Abstract

Education is a key element in the prevention of child labor; at the same time, child labor is one of the main obstacles to Education For All (EFA). Understanding the interplay between education and child labor is therefore critical to achieving both EFA and child labor elimination goals. This study largely confirms the conventional wisdom that child labor harms children's ability to enter and survive in the school system, and makes it more difficult for children to derive educational benefit from schooling once in the system. The evidence also suggests that these negative effects are not limited to economic activity but also extend to household chores, and that the intensity of work (in economic activity or household chores) is particularly important in determining the impact of work on schooling. This evidence indicates that both the school quality and school access can play an important role in household decisions concerning whether children study or work.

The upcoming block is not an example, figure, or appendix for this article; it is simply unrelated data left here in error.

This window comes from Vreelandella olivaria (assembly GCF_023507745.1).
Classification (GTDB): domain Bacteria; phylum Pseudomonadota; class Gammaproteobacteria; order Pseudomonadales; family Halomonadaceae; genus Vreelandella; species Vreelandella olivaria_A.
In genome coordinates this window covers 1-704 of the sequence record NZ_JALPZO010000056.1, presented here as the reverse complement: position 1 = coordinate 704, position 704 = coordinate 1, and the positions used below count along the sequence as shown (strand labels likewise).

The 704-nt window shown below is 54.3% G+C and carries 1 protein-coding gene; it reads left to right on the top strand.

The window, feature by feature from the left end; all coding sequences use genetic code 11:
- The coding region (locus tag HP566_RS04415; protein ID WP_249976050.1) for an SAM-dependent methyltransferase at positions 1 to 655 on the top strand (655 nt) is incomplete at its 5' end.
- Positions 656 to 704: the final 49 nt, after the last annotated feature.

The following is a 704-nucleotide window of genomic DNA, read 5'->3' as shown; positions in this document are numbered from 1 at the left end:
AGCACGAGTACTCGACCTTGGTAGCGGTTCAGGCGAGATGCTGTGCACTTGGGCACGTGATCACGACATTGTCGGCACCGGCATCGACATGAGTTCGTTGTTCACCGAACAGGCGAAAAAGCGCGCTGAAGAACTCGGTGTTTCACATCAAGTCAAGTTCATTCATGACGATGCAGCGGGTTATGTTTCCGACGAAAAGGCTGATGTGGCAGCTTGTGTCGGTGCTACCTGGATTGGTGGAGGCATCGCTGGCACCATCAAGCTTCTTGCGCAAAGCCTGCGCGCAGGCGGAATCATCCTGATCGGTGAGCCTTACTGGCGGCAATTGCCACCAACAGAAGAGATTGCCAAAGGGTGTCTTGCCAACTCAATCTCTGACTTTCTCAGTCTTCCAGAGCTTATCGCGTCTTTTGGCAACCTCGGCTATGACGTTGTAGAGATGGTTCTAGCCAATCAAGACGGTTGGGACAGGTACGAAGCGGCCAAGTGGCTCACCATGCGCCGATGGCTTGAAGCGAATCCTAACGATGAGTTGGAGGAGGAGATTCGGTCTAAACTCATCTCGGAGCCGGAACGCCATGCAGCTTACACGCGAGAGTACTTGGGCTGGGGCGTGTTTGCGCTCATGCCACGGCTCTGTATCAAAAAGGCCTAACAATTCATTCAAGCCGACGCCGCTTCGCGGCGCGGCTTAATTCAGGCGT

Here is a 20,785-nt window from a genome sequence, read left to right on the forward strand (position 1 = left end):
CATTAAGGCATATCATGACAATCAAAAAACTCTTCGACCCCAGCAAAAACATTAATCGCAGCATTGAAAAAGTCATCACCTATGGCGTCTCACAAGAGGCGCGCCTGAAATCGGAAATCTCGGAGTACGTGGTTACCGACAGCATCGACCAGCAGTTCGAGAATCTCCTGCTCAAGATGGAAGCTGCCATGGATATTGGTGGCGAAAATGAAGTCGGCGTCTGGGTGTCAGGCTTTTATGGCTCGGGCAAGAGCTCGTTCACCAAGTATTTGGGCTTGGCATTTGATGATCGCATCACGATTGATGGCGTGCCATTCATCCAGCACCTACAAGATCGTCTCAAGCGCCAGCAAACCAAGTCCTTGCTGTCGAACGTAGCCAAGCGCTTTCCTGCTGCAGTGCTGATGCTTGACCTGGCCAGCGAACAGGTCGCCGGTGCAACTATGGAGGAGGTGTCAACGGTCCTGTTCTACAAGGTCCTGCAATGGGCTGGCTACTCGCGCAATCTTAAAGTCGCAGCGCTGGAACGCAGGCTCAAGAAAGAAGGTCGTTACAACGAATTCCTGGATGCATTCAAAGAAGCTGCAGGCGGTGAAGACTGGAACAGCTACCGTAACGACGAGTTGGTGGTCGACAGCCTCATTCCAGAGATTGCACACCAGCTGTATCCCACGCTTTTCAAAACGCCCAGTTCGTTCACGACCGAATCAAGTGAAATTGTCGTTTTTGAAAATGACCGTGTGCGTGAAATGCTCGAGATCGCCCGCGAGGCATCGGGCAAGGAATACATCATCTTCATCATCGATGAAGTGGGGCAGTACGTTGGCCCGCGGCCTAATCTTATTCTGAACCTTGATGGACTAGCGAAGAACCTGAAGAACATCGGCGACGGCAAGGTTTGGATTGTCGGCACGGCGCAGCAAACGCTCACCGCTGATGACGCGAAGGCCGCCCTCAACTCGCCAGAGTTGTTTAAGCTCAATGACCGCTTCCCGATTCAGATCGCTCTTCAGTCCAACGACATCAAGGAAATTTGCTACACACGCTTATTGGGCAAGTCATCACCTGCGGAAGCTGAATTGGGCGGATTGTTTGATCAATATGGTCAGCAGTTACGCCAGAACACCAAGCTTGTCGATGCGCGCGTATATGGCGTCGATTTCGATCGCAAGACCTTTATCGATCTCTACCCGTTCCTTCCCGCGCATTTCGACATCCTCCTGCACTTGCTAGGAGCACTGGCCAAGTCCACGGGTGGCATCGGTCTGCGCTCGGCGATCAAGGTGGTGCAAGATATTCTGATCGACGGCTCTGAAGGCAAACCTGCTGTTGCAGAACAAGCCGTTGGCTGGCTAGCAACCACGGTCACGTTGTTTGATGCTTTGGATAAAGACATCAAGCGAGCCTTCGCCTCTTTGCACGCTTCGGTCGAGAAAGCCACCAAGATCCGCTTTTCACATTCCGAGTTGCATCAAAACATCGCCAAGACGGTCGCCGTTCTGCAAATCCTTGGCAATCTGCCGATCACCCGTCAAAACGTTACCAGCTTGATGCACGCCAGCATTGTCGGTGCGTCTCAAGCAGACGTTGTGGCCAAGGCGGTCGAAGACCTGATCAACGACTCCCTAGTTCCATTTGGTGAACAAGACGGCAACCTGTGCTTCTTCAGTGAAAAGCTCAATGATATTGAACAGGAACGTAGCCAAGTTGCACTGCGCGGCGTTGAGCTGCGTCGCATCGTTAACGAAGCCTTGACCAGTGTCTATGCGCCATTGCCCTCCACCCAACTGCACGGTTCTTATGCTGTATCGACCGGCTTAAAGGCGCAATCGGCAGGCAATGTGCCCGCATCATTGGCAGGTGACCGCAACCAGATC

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Additional Information

ISSN
1941-3599
Print ISSN
1939-6724
Pages
pp. 254-266
Launched on MUSE
2008-05-25
Open Access
No
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